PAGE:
On Thursday Alton Joe Shepherd, Speaker pro tem of the Navajo Nation Council, announced that representatives of the Donald Trump campaign were open to a meeting with the tribe’s legislature on June 18 in Phoenix. 

Jolene Holgate, a spokesperson for the Council, said that no decision had been made about the meeting but that it would be consistent with conversations with the other presidential candidates. 

** A statement released by the Speaker Lorenzo Bates said an invitation has now been extended to the Clinton campaign. The release said the meetings were to gather information and no presidential candidate had been endorsed.

It would be a chance for Navajo leaders to learn more about the presumptive Republican nominee and what sort of policy he would put in place regarding the nation’s largest tribal nation.

I will update this story when there are more details available.

A New Mexico miss

I thought I chronicled all of the competitive races in New Mexico involving Native American legislative candidates, but I missed a big one. Former Navajo President Ben Shelly fell short in his bid to be a state representative. He was fourth out of four candidates. According to The Navajo Times: Shelly said he plans now to focus on his business. “As for future offices,” he told the Times, “I will consider them.”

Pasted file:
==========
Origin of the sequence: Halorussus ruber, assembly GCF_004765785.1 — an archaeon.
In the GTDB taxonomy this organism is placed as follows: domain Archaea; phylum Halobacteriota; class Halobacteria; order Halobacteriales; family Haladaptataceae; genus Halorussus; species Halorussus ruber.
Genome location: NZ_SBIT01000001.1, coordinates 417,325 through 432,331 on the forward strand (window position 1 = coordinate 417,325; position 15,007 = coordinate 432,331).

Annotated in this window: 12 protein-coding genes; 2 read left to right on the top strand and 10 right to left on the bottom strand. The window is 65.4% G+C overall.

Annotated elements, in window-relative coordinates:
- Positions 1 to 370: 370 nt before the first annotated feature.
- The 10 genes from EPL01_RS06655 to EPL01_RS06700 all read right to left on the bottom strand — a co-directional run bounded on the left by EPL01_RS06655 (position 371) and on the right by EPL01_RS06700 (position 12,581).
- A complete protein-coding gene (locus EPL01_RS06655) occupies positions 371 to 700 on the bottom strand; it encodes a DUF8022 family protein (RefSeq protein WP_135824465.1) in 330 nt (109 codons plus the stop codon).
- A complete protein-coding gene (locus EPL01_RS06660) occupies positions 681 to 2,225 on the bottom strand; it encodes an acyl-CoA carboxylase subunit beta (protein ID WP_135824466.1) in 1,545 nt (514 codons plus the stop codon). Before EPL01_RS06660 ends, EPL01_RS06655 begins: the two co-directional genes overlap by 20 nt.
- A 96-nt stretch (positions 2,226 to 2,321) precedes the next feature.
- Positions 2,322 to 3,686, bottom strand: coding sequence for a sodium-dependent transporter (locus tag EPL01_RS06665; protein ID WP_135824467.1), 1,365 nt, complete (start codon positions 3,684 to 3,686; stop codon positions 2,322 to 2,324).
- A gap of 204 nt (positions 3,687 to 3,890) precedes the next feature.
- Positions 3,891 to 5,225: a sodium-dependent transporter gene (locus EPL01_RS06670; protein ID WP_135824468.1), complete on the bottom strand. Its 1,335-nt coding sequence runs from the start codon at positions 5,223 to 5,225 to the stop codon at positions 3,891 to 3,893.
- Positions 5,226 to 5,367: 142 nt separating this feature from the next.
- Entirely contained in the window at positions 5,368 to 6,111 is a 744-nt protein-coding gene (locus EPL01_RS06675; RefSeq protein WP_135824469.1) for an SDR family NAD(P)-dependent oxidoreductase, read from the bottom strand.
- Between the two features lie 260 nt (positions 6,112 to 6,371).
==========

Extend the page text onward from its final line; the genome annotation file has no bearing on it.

Senate bid in Wisconsin

Bryan Van Stippen, an attorney who works for the HoChunk Nation, and a member of the Oneida Nation of Wisconsin, is a candidate for the Wisconsin state Senate. He is running as a Democrat in district 12, now represented by Sen. Tom Tiffany, a Republican. He had been planning a run for the lower house, but said he changed his mind because of “simple math.” If Democrats can win two Senate seats and pick up support from one more Republican they will have the power to “prevent … particularly obnoxious bills from getting out of the Legislature.”

— Mark Trahant